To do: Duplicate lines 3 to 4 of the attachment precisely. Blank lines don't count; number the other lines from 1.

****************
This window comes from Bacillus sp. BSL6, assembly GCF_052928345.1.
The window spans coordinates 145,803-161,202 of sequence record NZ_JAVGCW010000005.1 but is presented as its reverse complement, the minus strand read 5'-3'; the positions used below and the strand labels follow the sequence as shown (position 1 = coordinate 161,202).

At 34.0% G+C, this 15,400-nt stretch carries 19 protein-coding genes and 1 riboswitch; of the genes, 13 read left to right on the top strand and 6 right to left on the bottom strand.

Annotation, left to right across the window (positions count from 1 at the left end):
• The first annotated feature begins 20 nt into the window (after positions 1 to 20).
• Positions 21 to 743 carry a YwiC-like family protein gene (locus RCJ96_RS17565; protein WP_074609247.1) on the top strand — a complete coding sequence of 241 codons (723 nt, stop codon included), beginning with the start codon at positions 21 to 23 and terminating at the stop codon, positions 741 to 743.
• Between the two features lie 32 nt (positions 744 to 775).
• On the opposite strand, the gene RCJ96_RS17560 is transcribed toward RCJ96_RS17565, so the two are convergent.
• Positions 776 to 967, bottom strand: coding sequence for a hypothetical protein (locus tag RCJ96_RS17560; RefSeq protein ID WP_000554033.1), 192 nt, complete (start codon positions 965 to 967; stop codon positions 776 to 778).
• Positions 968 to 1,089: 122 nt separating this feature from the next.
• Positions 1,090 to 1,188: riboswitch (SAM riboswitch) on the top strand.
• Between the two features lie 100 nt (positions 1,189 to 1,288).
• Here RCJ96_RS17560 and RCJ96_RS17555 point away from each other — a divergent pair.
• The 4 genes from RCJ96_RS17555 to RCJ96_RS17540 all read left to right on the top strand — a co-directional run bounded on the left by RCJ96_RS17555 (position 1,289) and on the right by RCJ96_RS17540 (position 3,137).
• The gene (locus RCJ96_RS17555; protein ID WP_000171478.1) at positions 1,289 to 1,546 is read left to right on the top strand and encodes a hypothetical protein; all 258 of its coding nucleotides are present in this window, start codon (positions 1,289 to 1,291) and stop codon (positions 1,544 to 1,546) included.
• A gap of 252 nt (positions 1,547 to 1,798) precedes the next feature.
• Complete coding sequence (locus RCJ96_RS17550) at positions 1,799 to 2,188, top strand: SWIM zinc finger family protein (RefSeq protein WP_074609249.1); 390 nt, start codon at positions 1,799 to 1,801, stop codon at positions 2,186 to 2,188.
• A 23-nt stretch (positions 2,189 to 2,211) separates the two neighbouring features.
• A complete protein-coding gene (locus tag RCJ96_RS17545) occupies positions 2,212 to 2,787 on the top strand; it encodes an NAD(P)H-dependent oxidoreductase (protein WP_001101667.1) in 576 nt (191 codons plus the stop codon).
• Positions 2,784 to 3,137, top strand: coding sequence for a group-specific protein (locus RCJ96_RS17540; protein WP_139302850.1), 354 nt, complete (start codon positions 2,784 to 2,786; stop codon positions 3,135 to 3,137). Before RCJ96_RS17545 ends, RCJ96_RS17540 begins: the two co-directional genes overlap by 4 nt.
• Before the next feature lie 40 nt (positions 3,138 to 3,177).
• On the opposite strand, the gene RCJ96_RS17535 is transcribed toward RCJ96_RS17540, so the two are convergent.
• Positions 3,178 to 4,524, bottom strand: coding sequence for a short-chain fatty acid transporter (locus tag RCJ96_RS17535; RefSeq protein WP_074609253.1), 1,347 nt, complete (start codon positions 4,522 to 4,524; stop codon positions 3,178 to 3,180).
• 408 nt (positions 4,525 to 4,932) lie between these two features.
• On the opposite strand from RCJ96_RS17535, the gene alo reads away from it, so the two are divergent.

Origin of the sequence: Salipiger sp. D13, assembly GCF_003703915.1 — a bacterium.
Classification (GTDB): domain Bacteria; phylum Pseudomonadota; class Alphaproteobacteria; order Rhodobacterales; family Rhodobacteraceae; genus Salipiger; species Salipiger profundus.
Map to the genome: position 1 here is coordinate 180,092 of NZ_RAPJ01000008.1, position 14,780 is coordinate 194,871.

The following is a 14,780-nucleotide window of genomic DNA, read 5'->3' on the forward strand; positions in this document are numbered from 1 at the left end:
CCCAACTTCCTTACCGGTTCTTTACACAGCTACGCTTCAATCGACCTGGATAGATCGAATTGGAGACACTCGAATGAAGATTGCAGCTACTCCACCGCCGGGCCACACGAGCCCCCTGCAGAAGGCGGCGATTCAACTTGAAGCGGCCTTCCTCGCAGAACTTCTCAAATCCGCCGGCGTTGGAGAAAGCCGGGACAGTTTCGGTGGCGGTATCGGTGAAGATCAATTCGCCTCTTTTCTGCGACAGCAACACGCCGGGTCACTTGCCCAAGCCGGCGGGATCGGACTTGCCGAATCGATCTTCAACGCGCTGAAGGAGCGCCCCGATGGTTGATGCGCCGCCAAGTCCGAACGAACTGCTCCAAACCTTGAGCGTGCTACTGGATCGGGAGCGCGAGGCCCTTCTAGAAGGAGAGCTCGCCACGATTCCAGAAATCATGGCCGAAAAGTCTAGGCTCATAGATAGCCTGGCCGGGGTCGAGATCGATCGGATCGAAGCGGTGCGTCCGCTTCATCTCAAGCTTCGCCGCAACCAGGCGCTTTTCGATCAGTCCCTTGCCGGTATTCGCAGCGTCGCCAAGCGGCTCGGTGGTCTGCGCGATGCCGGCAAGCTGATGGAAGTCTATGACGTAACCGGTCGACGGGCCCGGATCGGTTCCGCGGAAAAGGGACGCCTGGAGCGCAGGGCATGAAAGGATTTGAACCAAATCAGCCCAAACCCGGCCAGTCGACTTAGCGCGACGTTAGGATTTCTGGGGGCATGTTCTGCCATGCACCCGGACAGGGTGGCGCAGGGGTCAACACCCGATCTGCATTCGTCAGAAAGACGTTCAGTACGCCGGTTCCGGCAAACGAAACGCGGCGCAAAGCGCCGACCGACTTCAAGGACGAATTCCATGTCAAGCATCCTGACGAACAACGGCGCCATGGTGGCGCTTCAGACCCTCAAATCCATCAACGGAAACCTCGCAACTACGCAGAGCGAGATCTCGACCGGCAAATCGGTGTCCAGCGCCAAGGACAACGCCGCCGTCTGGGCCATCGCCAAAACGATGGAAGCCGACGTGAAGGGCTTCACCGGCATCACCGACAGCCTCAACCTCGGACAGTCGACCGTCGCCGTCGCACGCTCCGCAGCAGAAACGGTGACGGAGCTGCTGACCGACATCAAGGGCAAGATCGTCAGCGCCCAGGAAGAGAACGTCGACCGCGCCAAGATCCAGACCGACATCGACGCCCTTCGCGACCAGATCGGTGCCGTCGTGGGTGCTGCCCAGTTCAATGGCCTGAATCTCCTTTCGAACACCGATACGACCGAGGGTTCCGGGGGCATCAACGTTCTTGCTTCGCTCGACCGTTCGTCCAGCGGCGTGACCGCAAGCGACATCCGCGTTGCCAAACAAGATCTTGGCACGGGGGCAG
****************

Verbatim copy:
At 34.0% G+C, this 15,400-nt stretch carries 19 protein-coding genes and 1 riboswitch; of the genes, 13 read left to right on the top strand and 6 right to left on the bottom strand.

Annotation, left to right across the window (positions count from 1 at the left end):